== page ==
September is one of those months. Not quite fall, no longer really summer. It doesn’t come with a lot of expectations besides back-to-school and the occasional way-too-early Christmas-themed items for sale in stores, yet it can be one of the better months of the year in terms of weather. Combined with the slowing of the summer tourist crowds, it can often sneak up as one of the most enjoyable months of the year. At least that is the case in British Columbia, where I grew up. Here in Mexico, ‘muggy and buggy’ is the word during September.
Something Good – Stayed within budget, and some time with family and friends.
So, when I left work this month it seemed like the perfect time of year to spend some time closer to home enjoying the late summer with friends and family. I knew it would be a relatively expensive month, as two weeks in Canada can eat up a lot more cash than two weeks in Mexico.
I went to Victoria for a music festival, and saw a whole bunch of friends. I lived there for years before moving south, but haven’t visited in almost 10 months. In theory, I could go anytime I want when I am off, but it is always a relatively expensive time, in addition to the extra cost of flights. Also, I enjoy my home in Mexico a ton and am continuing to focus on building a life here, which means spending time with my new friend here too. If you will recall, I spend half of my time in the middle of nowhere in Northern Canada working with just 5 other people nowhere near any kind of town whatsoever. Any time free from work that I spend anywhere else tends to really cut into my ability to connect to my people here in the Baja.
The point is, we can’t have it all. We all must make sacrifices – large and small – along the way in order to get to where we want to be. Financially free.
That said, I did manage to (just, sorta) stay within the budget this month.
Having spent just over $1,460 CAD, I met my goal of $1,500 for spending for the month. And what is better is that it appears that despite my current annual deficit of $2,646.92, I am on track to finish each month in the last quarter of the year within budget, which will not only help to reduce that number but should also provide some encouraging momentum heading into the new year. After all, it may be my last year on the job.
Something Bad – A bigger purchase.
But that’s not the whole story. You see, I spent some time in my hometown with my family for the week too, and that was great as well.
The ‘bad’ part was the shopping I did while there. Although I had been planning for a year or two now to purchase a Mountain bike to be able to prepare for XTerra Off-road Triathlons in the future, pulling the trigger makes all the difference in the bank account.
In any case, I finally found my new steed. The purchase timing was driven mostly by being in civilization for more than a few hours, allowing me the time to browse, try, ponder, and purchase. I bought an entry-level Specialized Stumpjumper Comp Trail Bike. It was still very expensive, in and around about 2 months’ budget, but shopping at the end of the season allowed me to save about 15% off the sticker price.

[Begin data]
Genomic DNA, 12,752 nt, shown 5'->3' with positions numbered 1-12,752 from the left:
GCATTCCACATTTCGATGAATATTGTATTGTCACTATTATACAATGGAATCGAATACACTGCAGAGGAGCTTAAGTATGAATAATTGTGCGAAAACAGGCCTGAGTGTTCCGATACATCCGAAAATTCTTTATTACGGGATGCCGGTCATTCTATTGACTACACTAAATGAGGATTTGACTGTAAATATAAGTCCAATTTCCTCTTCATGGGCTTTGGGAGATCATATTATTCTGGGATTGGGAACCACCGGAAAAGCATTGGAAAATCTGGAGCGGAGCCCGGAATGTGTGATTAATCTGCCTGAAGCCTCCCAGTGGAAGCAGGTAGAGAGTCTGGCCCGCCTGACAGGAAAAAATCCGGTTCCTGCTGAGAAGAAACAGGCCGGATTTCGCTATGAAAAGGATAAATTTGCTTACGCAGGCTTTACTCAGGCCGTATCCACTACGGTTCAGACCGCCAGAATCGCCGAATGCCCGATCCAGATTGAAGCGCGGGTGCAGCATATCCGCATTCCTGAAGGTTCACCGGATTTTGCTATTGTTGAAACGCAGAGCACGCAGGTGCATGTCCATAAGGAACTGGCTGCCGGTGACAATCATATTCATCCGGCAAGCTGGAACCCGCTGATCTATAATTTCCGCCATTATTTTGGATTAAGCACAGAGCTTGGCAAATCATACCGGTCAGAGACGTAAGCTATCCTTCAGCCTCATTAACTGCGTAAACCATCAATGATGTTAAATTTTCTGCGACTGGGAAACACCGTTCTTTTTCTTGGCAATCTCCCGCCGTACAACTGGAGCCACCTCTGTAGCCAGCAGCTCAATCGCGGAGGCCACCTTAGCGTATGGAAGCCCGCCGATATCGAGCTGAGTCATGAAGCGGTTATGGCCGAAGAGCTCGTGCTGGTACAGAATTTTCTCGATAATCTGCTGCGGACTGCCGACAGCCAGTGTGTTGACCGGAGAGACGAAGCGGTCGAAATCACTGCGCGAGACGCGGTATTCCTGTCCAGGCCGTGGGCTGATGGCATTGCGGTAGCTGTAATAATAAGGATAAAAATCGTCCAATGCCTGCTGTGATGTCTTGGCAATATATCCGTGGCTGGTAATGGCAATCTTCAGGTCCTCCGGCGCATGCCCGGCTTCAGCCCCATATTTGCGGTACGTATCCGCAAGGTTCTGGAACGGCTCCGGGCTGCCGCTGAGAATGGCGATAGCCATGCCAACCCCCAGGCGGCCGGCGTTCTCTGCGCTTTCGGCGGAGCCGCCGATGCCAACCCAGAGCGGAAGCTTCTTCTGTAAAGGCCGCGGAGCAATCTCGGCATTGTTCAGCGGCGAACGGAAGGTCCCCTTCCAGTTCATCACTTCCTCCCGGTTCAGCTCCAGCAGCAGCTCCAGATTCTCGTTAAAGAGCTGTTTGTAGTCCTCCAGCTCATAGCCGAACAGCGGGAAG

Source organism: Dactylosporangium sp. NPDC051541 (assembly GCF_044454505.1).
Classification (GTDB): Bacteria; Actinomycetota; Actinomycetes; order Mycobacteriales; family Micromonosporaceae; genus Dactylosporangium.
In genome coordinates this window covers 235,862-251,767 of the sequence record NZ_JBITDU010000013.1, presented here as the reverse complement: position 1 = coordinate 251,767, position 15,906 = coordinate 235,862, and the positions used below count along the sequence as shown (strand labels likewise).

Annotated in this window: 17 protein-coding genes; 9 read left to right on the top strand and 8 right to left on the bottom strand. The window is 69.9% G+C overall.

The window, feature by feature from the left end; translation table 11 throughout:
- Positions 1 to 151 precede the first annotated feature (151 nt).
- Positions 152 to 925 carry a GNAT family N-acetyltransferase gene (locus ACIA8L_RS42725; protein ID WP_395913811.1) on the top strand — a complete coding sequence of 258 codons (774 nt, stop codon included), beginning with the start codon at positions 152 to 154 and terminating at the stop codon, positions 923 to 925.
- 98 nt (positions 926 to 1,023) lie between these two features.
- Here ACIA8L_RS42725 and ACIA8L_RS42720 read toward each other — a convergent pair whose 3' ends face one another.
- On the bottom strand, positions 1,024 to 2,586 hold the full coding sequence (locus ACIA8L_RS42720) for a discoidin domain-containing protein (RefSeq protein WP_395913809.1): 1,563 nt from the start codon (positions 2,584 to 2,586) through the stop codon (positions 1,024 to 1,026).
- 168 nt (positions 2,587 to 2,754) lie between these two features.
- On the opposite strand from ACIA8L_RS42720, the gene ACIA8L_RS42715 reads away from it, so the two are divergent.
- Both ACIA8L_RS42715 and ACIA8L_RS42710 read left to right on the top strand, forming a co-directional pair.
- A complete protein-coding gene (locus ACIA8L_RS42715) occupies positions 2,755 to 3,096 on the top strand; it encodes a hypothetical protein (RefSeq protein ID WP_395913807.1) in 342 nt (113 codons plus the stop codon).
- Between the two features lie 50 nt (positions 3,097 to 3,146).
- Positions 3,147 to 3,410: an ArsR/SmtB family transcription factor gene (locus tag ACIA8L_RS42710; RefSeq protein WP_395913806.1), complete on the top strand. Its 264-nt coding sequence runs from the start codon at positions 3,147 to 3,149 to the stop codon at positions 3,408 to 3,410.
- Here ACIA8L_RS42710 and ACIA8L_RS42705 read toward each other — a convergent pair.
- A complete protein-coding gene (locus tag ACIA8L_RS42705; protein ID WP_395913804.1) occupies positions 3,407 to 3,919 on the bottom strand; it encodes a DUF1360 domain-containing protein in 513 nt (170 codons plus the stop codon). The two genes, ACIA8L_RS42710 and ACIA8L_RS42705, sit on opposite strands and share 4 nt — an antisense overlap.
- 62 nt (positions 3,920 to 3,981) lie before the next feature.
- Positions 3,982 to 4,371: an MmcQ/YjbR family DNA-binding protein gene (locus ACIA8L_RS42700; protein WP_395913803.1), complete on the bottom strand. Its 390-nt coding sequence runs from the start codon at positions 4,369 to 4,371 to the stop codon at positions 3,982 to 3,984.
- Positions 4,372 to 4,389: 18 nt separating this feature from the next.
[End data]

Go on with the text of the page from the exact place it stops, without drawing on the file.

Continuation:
I am not including this in the budget breakdown of The Resolution, as this purchase has been part of the plan for a while and a key part of my vision for how to spend my time in the future. The point of The Resolution, of course, is to work learn more about my everyday spending habits with the aim of having my passive income meet those needs, in order to leave work with confidence that the basics should more or less always be covered.
Something Learned – Costa Rica nearly carbon neutral while growing the economy
In a month where we have received even more stern warnings about the ongoing and looming effects of climate change from the IPCC, it turns out that Costa Rica is near carbon neutral already, and plans to be the first country to reach net zero. The power sector is already decarbonized and deforestation has been halted. What remains is to decarbonize the transportation sector.
Most importantly, Costa Rica has managed to demonstrate that the idea that environmental protection must come at the cost of economic growth is largely a myth, by making investments in Natural Capital and stopping deforestation all while growing the economy and the population of the country. In fact, Costa Ricans would suggest that it is at your own financial peril that you fail to invest in these things.
So, what can we do to most immediately and starkly reduce our own impacts? Well, this can be a complicated and overwhelming question, but in the name of simplicity the quick-and-easy answer is to eat less red meat (or, better yet, no meat) and to fly less (or, better yet, not fly at all).
Not flying often is hardly an option for me right now, but I do hope to greatly reduce the amount I fly once I have left work. I have already reduced my red-meat intake, particularly while not at work, and have been inspired by friends to try more and more plant-based recipes. After many years of hearing about the health and environmental impacts of the modern meat and dairy industry, I finally had something get through to me earlier this year that forced me to truly stop and think about my eating habits.
In Sapiens, Yuval Noah Harari describes the emotional needs of animals, and the ways in which our current meat industry fails to provide them. He points out that at some point in the not-too-distant future, we will look at the modern meat industry in the same way we look at the now abolished slave-trade, of which the corporations were once available on the London Stock Exchange for middle-class investors and the pre-FIRE early retirees to buy and hold. Personally, instead of going fully vegan, I am hoping to eat less meat overall and to select more ethically-sourced meat and animal products. That is, up until the synthetic meat industry takes off (now there’s something I could feel good investing in).